• Different screens detect different workers. Although workers who screen positive under one screen are more likely to screen positive under another screen than those who do not, there is imperfect overlap across screens. Since many respondents report any single symptom, screens that include a long list of questions flag more respondents than those that ask about fewer symptoms, as do those that require fewer symptoms for a “positive” result. In addition, survey design and question wording matters for how many, and which, workers are flagged. 
  • Demographic groups report symptoms at different rates, even absent fluctuations in likely COVID exposure. COVID has had a disproportionate impact on different ethnic and racial groups, which raises the question of whether these groups would face higher rates of positive symptom screens under widespread workplace screening. In addition to differences in underlying infection rates, groups may also differ in how they perceive or report symptoms. We find that survey design and the number and type of symptoms will affect who is identified as high-risk for COVID and prohibited from entering the workplace. For example, female, younger, and non-Hispanic white workers report multiple symptoms at higher rates than male, older, Black, and Hispanic workers, before and even after accounting for differences in likely COVID exposure, income, and household structure. These patterns can potentially lead to disparate impacts, and highlight the importance of monitoring and adapting screens to address concerns about equity and discrimination. 
  • Employers likely face a tradeoff between screens that may have a higher false negative rate but fewer disparities in detection, versus screens that have lower false negative rates but more disparities. The likelihood that a worker reports a temperature at or above 99 degrees does not vary significantly across the different groups of workers studied. But using only a reported fever to flag a worker as a potential risk for contagion is much less likely to identify an actual COVID case than when several other potential COVID symptoms are reported in addition to temperature. However, relying on the report of multiple symptoms has the potential of disproportionately flagging workers of certain groups. As reported above, there are significant differences between workers of different age, gender and ethnicity/race characteristics in the likelihood of reporting multiple symptoms. The optimal screen likely depends on local context: if case rates are surging in a firm’s area, or if the firm has known cases, it may make sense to screen more intensively at the risk of more and uneven false positives.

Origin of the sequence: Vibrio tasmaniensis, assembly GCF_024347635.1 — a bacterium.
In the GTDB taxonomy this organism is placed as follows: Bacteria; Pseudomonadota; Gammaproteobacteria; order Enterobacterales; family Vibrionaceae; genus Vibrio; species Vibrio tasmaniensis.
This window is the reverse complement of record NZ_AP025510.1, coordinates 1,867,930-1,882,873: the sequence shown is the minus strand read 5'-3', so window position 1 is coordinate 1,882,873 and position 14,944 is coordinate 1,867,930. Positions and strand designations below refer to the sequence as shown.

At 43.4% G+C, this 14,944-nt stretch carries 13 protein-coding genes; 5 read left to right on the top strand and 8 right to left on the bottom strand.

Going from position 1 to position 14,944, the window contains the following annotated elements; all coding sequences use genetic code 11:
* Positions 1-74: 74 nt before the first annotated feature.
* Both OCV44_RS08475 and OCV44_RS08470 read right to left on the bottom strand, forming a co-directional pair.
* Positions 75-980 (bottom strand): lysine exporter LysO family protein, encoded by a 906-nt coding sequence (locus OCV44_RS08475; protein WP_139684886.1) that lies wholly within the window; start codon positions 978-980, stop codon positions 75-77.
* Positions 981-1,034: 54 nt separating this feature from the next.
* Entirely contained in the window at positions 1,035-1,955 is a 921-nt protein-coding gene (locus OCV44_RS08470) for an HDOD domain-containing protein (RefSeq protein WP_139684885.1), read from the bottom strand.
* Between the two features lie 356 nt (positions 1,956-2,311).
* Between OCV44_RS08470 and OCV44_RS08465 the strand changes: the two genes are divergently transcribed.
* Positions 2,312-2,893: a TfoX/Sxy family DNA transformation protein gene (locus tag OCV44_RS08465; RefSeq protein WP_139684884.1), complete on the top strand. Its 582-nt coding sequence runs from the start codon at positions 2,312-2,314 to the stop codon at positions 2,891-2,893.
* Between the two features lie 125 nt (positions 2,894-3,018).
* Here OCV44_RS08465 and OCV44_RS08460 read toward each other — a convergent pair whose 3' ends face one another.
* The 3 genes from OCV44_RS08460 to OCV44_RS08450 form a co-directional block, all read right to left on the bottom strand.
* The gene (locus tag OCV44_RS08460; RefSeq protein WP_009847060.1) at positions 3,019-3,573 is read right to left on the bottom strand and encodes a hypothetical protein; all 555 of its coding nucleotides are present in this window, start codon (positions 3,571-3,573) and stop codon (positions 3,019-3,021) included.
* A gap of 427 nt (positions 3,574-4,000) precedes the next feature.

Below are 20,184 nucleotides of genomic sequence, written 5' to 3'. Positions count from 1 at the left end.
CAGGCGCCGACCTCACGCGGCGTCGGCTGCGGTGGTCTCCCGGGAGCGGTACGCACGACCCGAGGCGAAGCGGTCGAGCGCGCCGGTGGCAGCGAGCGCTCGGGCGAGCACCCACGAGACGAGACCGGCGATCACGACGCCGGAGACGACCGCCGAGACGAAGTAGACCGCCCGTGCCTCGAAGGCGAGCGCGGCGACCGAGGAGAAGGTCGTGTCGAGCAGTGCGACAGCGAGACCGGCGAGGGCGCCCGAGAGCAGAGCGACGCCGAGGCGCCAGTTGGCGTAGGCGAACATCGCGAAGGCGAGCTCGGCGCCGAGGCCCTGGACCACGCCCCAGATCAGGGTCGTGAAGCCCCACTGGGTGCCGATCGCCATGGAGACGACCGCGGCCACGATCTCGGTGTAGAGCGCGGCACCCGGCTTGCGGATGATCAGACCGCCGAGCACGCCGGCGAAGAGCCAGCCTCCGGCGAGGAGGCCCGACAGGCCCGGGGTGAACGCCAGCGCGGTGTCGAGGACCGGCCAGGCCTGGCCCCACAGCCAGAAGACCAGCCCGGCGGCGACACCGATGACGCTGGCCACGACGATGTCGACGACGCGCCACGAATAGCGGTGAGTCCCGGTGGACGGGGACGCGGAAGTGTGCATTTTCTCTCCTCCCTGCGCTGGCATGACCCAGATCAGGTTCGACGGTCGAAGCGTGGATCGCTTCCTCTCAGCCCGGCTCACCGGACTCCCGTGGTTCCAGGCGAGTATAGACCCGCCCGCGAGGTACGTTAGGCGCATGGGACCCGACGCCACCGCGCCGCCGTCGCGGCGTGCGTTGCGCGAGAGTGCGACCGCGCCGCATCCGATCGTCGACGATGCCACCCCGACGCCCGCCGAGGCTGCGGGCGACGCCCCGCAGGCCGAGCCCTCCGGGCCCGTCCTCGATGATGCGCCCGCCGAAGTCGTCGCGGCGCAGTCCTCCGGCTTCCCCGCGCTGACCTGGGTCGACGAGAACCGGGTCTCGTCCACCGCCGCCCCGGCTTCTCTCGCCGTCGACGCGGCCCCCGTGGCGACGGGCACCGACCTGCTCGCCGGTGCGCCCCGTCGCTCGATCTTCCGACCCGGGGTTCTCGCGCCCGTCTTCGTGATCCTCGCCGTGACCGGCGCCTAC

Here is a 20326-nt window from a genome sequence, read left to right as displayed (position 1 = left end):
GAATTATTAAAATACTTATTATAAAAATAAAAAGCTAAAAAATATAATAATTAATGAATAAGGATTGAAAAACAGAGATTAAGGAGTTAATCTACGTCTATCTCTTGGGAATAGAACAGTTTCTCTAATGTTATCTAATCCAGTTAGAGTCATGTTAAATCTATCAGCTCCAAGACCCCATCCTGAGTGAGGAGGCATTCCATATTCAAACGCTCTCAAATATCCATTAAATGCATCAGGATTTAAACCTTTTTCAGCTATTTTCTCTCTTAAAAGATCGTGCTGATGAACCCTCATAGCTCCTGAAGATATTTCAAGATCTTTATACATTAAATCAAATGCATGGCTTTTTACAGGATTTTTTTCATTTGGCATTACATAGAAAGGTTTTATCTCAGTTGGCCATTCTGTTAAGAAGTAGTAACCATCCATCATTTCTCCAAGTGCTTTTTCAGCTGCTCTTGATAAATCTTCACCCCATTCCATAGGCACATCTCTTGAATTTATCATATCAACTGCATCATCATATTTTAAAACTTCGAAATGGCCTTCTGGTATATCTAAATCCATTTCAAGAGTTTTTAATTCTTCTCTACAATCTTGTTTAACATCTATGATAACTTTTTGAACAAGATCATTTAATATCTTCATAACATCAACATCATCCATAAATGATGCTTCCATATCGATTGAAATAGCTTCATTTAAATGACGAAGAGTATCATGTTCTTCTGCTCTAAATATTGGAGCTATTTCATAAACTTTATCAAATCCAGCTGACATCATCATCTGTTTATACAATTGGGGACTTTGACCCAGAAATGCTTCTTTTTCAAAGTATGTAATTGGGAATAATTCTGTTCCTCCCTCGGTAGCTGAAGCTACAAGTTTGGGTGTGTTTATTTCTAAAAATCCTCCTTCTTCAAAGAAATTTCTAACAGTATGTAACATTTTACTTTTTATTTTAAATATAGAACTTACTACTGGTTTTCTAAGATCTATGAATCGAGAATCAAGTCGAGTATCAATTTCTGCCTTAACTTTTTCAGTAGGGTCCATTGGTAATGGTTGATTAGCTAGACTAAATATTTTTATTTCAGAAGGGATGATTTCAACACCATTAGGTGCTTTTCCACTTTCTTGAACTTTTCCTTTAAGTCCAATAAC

What this Means:

Our findings underscore the importance of monitoring how workplace screens work in practice, identify disparate impacts, weigh tradeoffs between false positive and false negative results, and change course if needed. Some populations that report symptoms less often may benefit from encouragement of symptom self-monitoring. Given the possibility of transmission of COVID by individuals when they are not experiencing symptoms, the use of self-reported symptom screening as a way to prevent contagion has limitations. Although this is not tested in the recent research paper, it is important to acknowledge that the impact of screens may go beyond direct detection of infected workers. Positive screens may lower overall disease rates by leading workers to stay home when ill or to seek medical testing, thereby reducing the spread of communicable diseases beyond COVID. In practice, the success and consequences of workplace COVID screening may depend on income support policies – such as paid sick leave – that lessen the incentive to hide symptoms in order to avoid lost income.

  • Editor's Note: The analysis on this memo is based on "Who’s In and Who’s Out under Workplace COVID Symptom Screening?" by Krista Ruffini, Aaron Sojourner and Abigail Wozniak, Institute Working Paper 36, Federal Reserve Bank of Minneapolis, September 1, 2020. The views expressed here are those of the authors and do not necessarily represent those of the authors’ institutions.

  • Topics:

    Coronavirus / Employment